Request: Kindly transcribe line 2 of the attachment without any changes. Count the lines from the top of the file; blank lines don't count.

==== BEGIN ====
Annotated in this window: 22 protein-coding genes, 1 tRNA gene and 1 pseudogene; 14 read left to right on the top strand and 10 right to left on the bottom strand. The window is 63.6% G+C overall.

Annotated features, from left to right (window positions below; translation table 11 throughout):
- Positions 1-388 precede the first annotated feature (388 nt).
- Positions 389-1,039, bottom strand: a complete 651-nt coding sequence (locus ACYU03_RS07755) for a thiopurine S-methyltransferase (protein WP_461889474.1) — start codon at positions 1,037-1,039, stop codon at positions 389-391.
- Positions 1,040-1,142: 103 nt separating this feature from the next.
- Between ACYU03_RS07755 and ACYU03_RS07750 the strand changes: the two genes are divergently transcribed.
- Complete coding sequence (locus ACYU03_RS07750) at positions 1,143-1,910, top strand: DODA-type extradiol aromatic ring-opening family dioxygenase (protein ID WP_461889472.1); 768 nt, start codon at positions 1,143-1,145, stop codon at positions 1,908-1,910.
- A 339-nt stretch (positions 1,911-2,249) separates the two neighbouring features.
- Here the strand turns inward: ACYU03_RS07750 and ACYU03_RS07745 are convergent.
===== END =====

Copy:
Annotated features, from left to right (window positions below; translation table 11 throughout):